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Soap Bubble Bursts? 'AMC' and the Death of Daytime

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Well, that was a short party. Any encouragement that actors may have felt after CBS renewed “The Young and the Restless” and NBC ordered two more seasons of “Days of Our Lives” late last year was likely washed away this week when Deadline reported that ABC is close to scaling back its daytime-drama lineup, with the long-running “All My Children”—otherwise known as “that show with the lady who didn’t get an Emmy for a really long time”—most likely to face the executioner. “Children” has seen its viewership decline sharply in recent years and routinely comes in last in the ratings among the six network daytime dramas. Half of those six reside at ABC. Deadline attributes the network’s continued commitment to the format, at a time when its rivals have been moving toward reality and talk-show programming, to the existence of corporate cousin SOAPnet, which rebroadcasts ABC’s dramas. But SOAPnet, like the soaps, is not long for this world. Next year, the station will metamorphose into Disney Junior and will likely have little use for stories about illicit affairs, serial killers, and demonic possessions (except maybe for that Disney animated musical version of “The Exorcist”). But hey, you never know.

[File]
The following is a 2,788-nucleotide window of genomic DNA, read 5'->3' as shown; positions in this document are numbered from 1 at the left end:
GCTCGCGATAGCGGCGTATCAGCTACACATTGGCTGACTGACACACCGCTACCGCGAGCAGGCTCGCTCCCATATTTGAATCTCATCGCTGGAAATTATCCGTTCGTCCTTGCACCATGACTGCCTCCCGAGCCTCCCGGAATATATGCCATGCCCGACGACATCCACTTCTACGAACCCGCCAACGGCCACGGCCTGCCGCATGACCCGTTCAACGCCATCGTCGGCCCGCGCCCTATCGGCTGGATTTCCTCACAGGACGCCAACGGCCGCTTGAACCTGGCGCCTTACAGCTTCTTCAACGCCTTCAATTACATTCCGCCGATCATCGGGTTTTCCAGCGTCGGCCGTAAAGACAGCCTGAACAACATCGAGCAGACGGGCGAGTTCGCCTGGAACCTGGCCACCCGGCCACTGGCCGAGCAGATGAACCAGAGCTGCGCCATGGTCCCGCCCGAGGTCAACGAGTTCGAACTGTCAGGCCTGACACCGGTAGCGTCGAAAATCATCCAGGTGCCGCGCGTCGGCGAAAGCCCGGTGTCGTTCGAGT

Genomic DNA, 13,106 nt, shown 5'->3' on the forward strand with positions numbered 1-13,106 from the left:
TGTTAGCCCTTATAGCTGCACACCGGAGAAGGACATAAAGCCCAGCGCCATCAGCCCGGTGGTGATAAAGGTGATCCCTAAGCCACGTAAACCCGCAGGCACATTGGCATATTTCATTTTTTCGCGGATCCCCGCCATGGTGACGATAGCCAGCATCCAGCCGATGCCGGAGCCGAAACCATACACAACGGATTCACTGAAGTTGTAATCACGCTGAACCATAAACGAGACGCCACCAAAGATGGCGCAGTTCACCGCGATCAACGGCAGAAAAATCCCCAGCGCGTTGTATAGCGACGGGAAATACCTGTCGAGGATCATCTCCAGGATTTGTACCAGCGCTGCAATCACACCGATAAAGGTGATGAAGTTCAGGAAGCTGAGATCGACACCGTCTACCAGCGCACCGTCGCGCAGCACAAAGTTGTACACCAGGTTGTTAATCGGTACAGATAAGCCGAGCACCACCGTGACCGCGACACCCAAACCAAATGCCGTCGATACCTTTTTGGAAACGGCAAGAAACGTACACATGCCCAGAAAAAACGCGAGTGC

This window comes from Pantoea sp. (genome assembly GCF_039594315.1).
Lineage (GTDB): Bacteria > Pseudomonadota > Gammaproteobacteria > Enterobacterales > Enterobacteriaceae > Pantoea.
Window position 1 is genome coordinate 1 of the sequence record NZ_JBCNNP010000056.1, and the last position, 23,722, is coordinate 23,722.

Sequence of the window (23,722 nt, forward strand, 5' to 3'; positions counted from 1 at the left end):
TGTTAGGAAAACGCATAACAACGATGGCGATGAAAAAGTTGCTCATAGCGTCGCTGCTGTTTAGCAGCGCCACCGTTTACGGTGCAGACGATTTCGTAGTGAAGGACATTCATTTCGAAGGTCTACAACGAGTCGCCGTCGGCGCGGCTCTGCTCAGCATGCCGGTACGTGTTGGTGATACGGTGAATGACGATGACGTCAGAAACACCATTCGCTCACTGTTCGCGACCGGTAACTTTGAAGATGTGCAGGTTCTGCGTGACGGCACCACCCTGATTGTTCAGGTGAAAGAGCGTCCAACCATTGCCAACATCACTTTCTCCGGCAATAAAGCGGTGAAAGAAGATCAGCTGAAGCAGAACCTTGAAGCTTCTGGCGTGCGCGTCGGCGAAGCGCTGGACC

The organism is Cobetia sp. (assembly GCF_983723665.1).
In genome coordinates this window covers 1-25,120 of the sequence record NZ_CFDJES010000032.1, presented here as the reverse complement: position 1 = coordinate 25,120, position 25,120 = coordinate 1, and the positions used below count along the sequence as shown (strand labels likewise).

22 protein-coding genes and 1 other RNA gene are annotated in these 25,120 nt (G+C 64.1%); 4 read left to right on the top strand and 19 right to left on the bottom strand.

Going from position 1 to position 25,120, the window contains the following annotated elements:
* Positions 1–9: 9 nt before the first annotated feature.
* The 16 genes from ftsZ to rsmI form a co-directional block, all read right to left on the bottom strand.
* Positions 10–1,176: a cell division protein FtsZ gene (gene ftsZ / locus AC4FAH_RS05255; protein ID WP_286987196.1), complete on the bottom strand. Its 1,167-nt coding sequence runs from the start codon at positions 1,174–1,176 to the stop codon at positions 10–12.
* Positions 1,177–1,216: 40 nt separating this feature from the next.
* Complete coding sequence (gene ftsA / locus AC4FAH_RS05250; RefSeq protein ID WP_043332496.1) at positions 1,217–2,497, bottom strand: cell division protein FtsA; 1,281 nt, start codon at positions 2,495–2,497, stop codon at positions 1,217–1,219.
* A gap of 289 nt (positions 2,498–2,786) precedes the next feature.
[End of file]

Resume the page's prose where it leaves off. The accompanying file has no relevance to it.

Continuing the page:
The renewals of “Restless” and “Days” provided welcome news for a sector of the acting community—those who work regularly in daytime—unaccustomed to it. Audience fragmentation, brought on by cable and the Web in the last decade, led to declining ratings across the genre, which in turn brought the cancellations of “Guiding Light” and “As the World Turns” at CBS and “Passions” at NBC. In a cost-saving move, ABC relocated “Children” from its New York studio to a Southern California facility in 2010, a move that was credited with saving the show but which also left New York, formerly home to four daytime dramas, with only one. That show, “One Life to Live,” may itself be headed westward. TVSquad.com reported this week that “Life” could be moved to the studio currently occupied by “Children” should the latter show indeed be axed. (An ABC rep issued a tepid rebuttal to the Deadline piece, telling the New York Post that the report is “just another story in a long line of stories about this same topic.”) For those New York actors without a calculator at hand, one minus one equals zero.

Discussing the daytime-drama market back in September 2009, Holter Graham, president of the American Federation of Television and Radio Artists’ New York division, told Back Stage, “You’re seeing there’s a lack of health in that genre, and it’s hitting New York.” That was close to 18 months ago, and any observer would be hard-pressed to look at those 18 months and say that network daytime hasn’t become an even less hospitable place for actors in that time. The party may not be quite over, but the host has turned the lights up and pulled out the black trash bags. You don’t have to go home, but you can’t stay here.

Pictured: Michael Nouri in "All My Children"

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